Then came another tight turn with Igor, a glamorama of wild experimentation and very little rapping. I felt some of Tyler’s personality was buried beneath the audio effects, but it served up some of his most daring musical experiments. Just a few weeks before the release of Igor, Tyler took to Twitter to respond with approval at a viral video made by comedian Nat Puff, aka Left at London, that recreated his supposedly predictable methodology. Try parodying “The Boy is a Gun.” You can’t.

​​Call Me If You Get Lost completes a trinity of work that has cemented his status among critics who may have thought his early work problematic. It’s tempting to call it the squaring of a circle: the sunny grooves of Flower Boy and daring genre-bending of Igor placed Tyler in the lineage of Brian Wilson, but under the influence of Westside Gunn, ​​Call Me If You Get Lost sees him rekindle an interest in rapping. Whether that was through direct communication or simply absorbing the music of Gunn and his Griselda Gang comrades is unclear. What is important is that Tyler raps like a man who simply loves rapping. This palpable joy in what he’s doing helps Call Me If You Get Lost navigate various hip-hop eras, styles, and forms. It’s a huge artistic statement that doesn’t go out of its way to tell you that it’s a huge artistic statement. Tyler is at his most compelling, and looks more like rap’s leading man than ever before.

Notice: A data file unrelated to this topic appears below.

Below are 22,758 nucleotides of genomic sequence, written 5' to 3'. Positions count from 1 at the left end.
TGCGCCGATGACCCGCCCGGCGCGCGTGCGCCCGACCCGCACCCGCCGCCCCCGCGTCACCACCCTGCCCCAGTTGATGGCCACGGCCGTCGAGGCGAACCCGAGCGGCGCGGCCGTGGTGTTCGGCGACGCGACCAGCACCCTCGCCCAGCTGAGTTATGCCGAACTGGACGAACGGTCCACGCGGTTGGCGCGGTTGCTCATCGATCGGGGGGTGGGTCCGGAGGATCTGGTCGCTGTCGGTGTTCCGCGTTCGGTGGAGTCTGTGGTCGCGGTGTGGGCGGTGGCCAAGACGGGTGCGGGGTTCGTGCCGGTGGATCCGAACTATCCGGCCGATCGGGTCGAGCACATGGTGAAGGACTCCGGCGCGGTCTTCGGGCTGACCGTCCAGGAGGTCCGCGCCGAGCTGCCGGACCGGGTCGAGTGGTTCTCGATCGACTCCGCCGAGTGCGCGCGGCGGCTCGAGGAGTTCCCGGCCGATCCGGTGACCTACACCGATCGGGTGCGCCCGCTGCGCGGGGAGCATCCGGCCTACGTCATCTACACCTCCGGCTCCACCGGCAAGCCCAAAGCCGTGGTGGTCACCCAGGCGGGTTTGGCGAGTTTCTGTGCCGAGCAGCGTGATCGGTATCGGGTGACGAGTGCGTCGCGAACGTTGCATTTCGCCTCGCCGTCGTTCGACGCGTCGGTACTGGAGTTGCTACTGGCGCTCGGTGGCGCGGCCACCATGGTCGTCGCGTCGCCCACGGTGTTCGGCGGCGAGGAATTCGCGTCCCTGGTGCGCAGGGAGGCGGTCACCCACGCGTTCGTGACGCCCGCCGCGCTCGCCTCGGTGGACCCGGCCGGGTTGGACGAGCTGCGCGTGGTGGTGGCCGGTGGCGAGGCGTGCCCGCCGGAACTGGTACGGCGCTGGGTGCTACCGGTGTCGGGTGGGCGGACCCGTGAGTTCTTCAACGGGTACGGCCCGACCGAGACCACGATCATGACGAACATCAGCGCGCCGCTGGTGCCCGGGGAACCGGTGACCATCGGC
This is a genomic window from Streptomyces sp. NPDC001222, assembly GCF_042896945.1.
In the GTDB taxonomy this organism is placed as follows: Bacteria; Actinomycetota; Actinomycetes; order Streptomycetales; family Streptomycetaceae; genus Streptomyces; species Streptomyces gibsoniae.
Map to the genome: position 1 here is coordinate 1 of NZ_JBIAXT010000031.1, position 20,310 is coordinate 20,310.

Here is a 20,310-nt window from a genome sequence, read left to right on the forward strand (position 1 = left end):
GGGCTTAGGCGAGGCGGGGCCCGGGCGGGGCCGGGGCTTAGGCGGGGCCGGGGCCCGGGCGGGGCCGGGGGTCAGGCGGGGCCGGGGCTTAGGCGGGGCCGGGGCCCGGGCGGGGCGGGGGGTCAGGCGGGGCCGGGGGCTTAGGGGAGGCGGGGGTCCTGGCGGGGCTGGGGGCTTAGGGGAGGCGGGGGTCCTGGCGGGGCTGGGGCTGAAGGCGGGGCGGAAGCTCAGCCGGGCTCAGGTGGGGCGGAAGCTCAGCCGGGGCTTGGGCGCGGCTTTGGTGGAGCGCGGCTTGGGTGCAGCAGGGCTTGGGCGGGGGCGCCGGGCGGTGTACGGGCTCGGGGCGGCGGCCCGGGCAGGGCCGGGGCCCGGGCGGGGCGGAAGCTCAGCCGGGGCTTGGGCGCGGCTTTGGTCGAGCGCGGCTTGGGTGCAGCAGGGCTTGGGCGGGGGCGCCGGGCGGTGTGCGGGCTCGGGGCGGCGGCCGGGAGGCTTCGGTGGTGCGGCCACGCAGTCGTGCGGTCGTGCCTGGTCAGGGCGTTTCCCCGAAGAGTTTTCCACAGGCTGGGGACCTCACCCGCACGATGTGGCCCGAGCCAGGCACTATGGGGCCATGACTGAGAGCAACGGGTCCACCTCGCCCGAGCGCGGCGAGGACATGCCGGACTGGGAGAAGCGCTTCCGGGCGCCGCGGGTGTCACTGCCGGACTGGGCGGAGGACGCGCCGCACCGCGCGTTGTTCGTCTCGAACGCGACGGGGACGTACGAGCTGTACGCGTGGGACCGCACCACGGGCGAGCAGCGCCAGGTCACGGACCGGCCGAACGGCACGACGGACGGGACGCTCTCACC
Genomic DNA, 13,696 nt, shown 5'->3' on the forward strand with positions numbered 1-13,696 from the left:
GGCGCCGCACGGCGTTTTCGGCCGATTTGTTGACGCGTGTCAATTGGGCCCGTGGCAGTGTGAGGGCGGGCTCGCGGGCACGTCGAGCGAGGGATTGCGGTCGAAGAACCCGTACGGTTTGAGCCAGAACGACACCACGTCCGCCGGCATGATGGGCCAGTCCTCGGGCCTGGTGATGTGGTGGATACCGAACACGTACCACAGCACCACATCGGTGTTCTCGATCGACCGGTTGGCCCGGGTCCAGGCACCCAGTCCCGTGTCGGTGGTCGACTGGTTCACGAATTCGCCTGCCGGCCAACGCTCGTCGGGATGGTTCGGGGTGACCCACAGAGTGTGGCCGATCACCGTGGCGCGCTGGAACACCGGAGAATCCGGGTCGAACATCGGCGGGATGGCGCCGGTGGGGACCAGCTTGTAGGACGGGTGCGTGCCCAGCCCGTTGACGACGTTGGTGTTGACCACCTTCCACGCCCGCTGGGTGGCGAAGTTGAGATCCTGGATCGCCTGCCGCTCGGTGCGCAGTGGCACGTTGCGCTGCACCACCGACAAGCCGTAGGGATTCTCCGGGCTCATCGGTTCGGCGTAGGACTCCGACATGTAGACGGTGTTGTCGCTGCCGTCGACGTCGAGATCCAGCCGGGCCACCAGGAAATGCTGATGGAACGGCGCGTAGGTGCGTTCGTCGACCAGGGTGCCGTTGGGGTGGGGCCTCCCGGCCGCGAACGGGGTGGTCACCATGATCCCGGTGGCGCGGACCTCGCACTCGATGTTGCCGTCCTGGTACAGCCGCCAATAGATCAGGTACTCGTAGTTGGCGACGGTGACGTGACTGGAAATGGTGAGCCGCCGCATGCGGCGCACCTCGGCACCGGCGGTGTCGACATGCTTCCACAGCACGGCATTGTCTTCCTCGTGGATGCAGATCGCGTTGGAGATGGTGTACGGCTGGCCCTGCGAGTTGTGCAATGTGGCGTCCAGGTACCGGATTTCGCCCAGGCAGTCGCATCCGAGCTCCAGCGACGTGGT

The recruitment of host DJ Drama, the Philly ringmaster who’s helped facilitate some of the greatest mixtapes of the 21st century through his Gangsta Grillz series, ensures Call Me If You Get Lost trades in nostalgia, not dissimilar to the way Kendrick Lamar once summoned the ghost of Tupac. This is not perfunctory back-in-the-day remembrance that simply features a few adlibs from Drama and the famous “Gangster Grizzilz!” taglines — Tyler takes his lead from the esteemed series. The horns of “Lemonhead” feel like something you’d have heard on a classic Lil Wayne Gangster Grillz release. Drama himself slides into the role as Tyler’s foil. His yells of “We just landed in Geneva” inject extra scope into the luxury rap of “Hot Wind Blows.” You can picture Drama in the passenger’s seat snapping photos of the surroundings as Tyler takes them on a spin around the city.